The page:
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Gwendolyn Knight Lawrence

As a direct connection to the Harlem Renaissance, this often overlooked painter inspired generations of Seattle movers and shakers.

by Jas Keimig / April 23, 2024

Gwendolyn Knight stands near a tree in a parkArtist Gwendolyn Knight Lawrence, photographed by Mary Randlett in 1979. (Courtesy of UW Special Collections, Mary Randlett Photographs, UW42242)

A young Black woman rendered in creamy tones of brown looks down and over her shoulder. She floats against a background of abstract blue, green and purple shapes, a pink shawl fluttering around her shoulders as her curly jet-black hair falls down her back, out of view. Her face is inscrutable. Is she gazing back at something sadly? Lost in her own dreams?

Distinctive cheekbones and a determined pout give away the identity of the young woman in this 1940 painting, “Portrait of a Girl.” She is the artist herself, Gwendolyn Knight Lawrence, at age 23. The emotional quality of this work — the gaze, the moody colors, the otherworldliness of its background — shows Knight’s signature attentiveness, the great care she afforded all of her subjects.

“I like to do portraits because I like faces,” she said in 1988. “When I do a portrait, I want to get the feeling of the person.”

Like her husband, legendary painter Jacob Lawrence, Knight’s long, storied career began in New York City during the Harlem Renaissance and ended in early 2000s Seattle. The couple landed here in 1971 after Lawrence accepted a tenured professorship at the University of Washington. Expecting to stay only a few years, Knight and Lawrence made Seattle their home for nearly three decades. They became fixtures in the city’s intellectual and cultural firmament, alongside the likes of playwright August Wilson and writer Charles Johnson, shaping generations of artists through their teaching and support of the city’s artist community.

While Lawrence’s immediate and universal acclaim launched him into the stratosphere early in his career, Knight’s years of consistent output — painting, print, sculpture — went largely overlooked in her lifetime, despite her immense impact on Seattle’s Black community. To Knight, though, her lack of recognition was simply a matter of attitude.

“I wasn’t really concerned with exterior motivation; it wasn’t necessary for me to have acclaim. I just knew that I wanted to do it, so I did it whenever I could,” she told African American literary magazine Callaloo Journal in 1988. “I guess my temperament is such that I don’t depend on outer stimulation. I like it — I like the support — I like it when people like what I’m doing. But even if they didn’t I wouldn’t simply say I’d stop, even though it would maybe be a little disappointing.”

Born in Bridgetown, Barbados, in 1913, Knight lived on the island until age 7. “I know that from the time I was a little child, I liked to do portraits,” she remembered to Callaloo. “I used to do portraits of everybody.”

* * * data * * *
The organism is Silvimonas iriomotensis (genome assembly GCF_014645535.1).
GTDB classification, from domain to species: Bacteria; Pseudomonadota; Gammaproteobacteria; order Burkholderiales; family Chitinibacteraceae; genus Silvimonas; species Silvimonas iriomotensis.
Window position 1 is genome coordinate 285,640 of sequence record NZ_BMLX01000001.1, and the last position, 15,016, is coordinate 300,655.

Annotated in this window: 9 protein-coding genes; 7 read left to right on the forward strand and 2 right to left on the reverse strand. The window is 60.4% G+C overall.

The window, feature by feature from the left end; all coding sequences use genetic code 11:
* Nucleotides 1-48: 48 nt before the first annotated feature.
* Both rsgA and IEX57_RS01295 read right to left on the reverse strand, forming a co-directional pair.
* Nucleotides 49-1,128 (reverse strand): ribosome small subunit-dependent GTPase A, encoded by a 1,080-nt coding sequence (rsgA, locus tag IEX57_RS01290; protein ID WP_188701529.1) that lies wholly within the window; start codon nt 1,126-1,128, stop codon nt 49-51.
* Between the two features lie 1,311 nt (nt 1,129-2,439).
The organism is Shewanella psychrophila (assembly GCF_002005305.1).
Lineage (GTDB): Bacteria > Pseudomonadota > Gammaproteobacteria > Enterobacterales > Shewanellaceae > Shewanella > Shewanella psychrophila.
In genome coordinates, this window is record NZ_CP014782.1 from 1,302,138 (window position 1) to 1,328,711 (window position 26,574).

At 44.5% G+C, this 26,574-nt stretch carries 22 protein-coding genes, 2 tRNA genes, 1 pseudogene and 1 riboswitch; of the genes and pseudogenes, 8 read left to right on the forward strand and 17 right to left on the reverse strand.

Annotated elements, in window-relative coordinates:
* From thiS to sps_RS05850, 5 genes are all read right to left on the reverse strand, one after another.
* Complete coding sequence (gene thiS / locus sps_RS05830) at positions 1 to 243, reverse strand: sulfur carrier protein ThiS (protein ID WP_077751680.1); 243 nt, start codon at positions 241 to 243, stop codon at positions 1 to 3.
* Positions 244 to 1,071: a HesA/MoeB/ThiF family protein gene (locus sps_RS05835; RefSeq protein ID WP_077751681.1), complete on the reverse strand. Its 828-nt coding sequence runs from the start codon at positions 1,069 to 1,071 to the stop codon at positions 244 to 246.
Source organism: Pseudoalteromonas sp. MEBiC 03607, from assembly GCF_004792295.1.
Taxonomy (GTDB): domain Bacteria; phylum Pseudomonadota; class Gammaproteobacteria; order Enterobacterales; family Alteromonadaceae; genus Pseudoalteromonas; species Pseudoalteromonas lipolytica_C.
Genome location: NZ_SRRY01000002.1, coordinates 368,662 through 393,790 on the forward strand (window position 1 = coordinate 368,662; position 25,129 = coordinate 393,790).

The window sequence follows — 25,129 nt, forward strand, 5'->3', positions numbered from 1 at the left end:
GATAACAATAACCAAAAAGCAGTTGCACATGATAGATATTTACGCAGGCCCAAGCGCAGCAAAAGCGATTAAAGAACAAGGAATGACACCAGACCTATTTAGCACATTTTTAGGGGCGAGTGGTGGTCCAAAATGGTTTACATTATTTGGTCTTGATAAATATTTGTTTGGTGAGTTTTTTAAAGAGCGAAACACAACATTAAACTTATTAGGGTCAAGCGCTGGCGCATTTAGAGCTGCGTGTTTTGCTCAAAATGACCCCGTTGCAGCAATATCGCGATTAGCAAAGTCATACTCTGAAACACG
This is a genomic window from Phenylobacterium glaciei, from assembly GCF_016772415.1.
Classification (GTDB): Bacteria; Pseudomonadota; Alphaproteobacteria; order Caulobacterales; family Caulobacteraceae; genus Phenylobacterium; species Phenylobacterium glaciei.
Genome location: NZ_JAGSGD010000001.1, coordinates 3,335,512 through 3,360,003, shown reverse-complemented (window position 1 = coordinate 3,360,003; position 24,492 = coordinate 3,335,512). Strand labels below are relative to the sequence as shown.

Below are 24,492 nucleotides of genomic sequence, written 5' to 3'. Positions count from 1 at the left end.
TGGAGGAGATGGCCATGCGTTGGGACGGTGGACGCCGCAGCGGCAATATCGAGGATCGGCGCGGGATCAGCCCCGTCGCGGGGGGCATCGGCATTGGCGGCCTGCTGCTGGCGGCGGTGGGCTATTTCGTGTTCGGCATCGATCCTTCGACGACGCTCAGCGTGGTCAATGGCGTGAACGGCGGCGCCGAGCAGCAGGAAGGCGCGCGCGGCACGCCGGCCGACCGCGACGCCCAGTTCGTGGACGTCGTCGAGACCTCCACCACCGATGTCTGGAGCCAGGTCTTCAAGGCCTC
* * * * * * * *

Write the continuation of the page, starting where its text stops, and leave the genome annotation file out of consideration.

In 1920, Knight’s widowed mother sent her to St. Louis, Mo., to live with close family friends. Six years later, Knight’s adoptive family moved to Harlem — the newly dubbed “Negro capital” — where the artistic renaissance was in full swing: Langston Hughes reflecting the Black experience in his poetry, Duke Ellington leading the house band at the bumping Cotton Club and kids Lindy Hopping the night away at The Savoy. Knight’s family lived in the Seventh Avenue building that also housed jazz greats Billy Strayhorn and Ethel Waters. As a lover of opera, dance and theater, Knight spent her teens immersed in the cultural activities of Harlem and New York City.

After graduating from Wadleigh High School — one of the city’s few integrated schools — in 1930, Knight attended Howard University. During her time there, she was taught and supported by the great painter Loïs Mailou Jones, whose joyful approach to color and empathetic portraiture no doubt influenced Knight’s work. Also a guiding force: influential graphic artist and printmaker James Lesesne Wells, whose bold and emotive prints often graced the cover of Black magazines.

But Knight was a woman and an artist, which meant most people at Howard did not take her seriously.

“Most people looked at women artists as if they were merely china painters or painters on velvet,” she reflected of the time. “So they weren’t really serious about pushing women artists. A woman artist would have to push herself and I haven’t that kind of temperament.”

Pressing financial concerns forced Knight to leave Howard after two years in 1932. Returning to Harlem, she found a new community in which she could flourish as an artist. She joined renowned sculptor Augusta Savage’s workshop, the Savage Studio of Arts and Crafts, where Savage helped nascent Black artists develop their artistic skills.

Savage’s studio became a home away from home for Knight. There, she brushed shoulders with the major Black artists of the time, including painter and sculptor Charles Alston, writer Claude McKay and poet Langston Hughes. A spirited and encouraging teacher, Savage took a liking to Knight and became her mentor. Knight later said Savage was “probably the strongest influence in my life as a visual artist.” (Savage even made a plaster bust of a young Knight in the mid-1930s; it’s in the permanent collection and currently on view at the Seattle Art Museum.)

And it was at the Harlem Community Arts Center in the mid-’30s where Knight met the love of her life, Lawrence — then a quiet, focused young painter with his eye on Black history. After years of friendship, they grew close and eventually married in 1941.

As artists, they supported and pushed one another. Their studios weren’t even that far apart: Lawrence painted in the kitchen while Knight painted in the bedroom. Both were figurative painters, but Lawrence focused on historical subjects like the Great Migration or the life of Haitian Revolutionary leader Toussaint Louverture while Knight consistently depicted her friends, dancers, horses and still lifes rendered in dreamy pastels.

A self-portrait of the artist next to a portrait of her husband, Jacob Lawrence
Left: “Self-Portrait” by Gwendolyn Knight Lawrence, 1991, oil on canvas, 20 x 16 in. (Courtesy of Seattle Art Museum, Gift of the Marshall and Helen Hatch Collection, in honor of the 75th Anniversary of the Seattle Art Museum, 2009.52.60, photo by Susan Cole) Right: “Jacob” by Gwendolyn Knight Lawrence, 1986, oil on canvas, 14 1/4 x 10 1/4 in. (Courtesy of Seattle Art Museum, Gift of the Marshall and Helen Hatch Collection, in honor of the 75th Anniversary of the Seattle Art Museum, 2009.52.59, photo by Susan Cole)